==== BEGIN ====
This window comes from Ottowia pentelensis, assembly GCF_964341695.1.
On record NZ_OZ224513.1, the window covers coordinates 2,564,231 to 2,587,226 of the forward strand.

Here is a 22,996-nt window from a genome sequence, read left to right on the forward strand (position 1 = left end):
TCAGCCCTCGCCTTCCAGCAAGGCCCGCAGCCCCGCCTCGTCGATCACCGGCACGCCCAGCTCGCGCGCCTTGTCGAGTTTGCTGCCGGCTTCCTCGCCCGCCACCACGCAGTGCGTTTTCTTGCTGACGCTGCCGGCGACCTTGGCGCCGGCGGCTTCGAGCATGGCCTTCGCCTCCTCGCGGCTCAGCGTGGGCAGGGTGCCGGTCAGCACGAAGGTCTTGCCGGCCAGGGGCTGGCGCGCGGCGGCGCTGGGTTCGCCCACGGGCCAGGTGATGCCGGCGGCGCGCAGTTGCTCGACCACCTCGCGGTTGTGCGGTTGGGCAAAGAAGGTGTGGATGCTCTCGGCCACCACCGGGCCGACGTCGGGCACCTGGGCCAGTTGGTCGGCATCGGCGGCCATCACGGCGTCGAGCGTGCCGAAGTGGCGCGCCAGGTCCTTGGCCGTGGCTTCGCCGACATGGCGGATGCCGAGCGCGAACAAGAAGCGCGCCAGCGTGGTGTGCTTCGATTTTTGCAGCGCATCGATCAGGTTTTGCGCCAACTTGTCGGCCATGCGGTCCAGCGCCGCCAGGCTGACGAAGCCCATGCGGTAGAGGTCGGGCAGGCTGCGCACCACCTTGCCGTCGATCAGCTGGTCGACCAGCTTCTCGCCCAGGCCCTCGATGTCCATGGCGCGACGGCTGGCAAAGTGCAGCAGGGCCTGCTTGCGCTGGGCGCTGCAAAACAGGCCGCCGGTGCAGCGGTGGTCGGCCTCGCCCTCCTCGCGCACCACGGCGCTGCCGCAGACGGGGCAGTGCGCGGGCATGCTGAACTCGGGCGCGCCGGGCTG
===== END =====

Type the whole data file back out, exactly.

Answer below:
This window comes from Ottowia pentelensis, assembly GCF_964341695.1.
On record NZ_OZ224513.1, the window covers coordinates 2,564,231 to 2,587,226 of the forward strand.

Here is a 22,996-nt window from a genome sequence, read left to right on the forward strand (position 1 = left end):
TCAGCCCTCGCCTTCCAGCAAGGCCCGCAGCCCCGCCTCGTCGATCACCGGCACGCCCAGCTCGCGCGCCTTGTCGAGTTTGCTGCCGGCTTCCTCGCCCGCCACCACGCAGTGCGTTTTCTTGCTGACGCTGCCGGCGACCTTGGCGCCGGCGGCTTCGAGCATGGCCTTCGCCTCCTCGCGGCTCAGCGTGGGCAGGGTGCCGGTCAGCACGAAGGTCTTGCCGGCCAGGGGCTGGCGCGCGGCGGCGCTGGGTTCGCCCACGGGCCAGGTGATGCCGGCGGCGCGCAGTTGCTCGACCACCTCGCGGTTGTGCGGTTGGGCAAAGAAGGTGTGGATGCTCTCGGCCACCACCGGGCCGACGTCGGGCACCTGGGCCAGTTGGTCGGCATCGGCGGCCATCACGGCGTCGAGCGTGCCGAAGTGGCGCGCCAGGTCCTTGGCCGTGGCTTCGCCGACATGGCGGATGCCGAGCGCGAACAAGAAGCGCGCCAGCGTGGTGTGCTTCGATTTTTGCAGCGCATCGATCAGGTTTTGCGCCAACTTGTCGGCCATGCGGTCCAGCGCCGCCAGGCTGACGAAGCCCATGCGGTAGAGGTCGGGCAGGCTGCGCACCACCTTGCCGTCGATCAGCTGGTCGACCAGCTTCTCGCCCAGGCCCTCGATGTCCATGGCGCGACGGCTGGCAAAGTGCAGCAGGGCCTGCTTGCGCTGGGCGCTGCAAAACAGGCCGCCGGTGCAGCGGTGGTCGGCCTCGCCCTCCTCGCGCACCACGGCGCTGCCGCAGACGGGGCAGTGCGCGGGCATGCTGAACTCGGGCGCGCCGGGCTG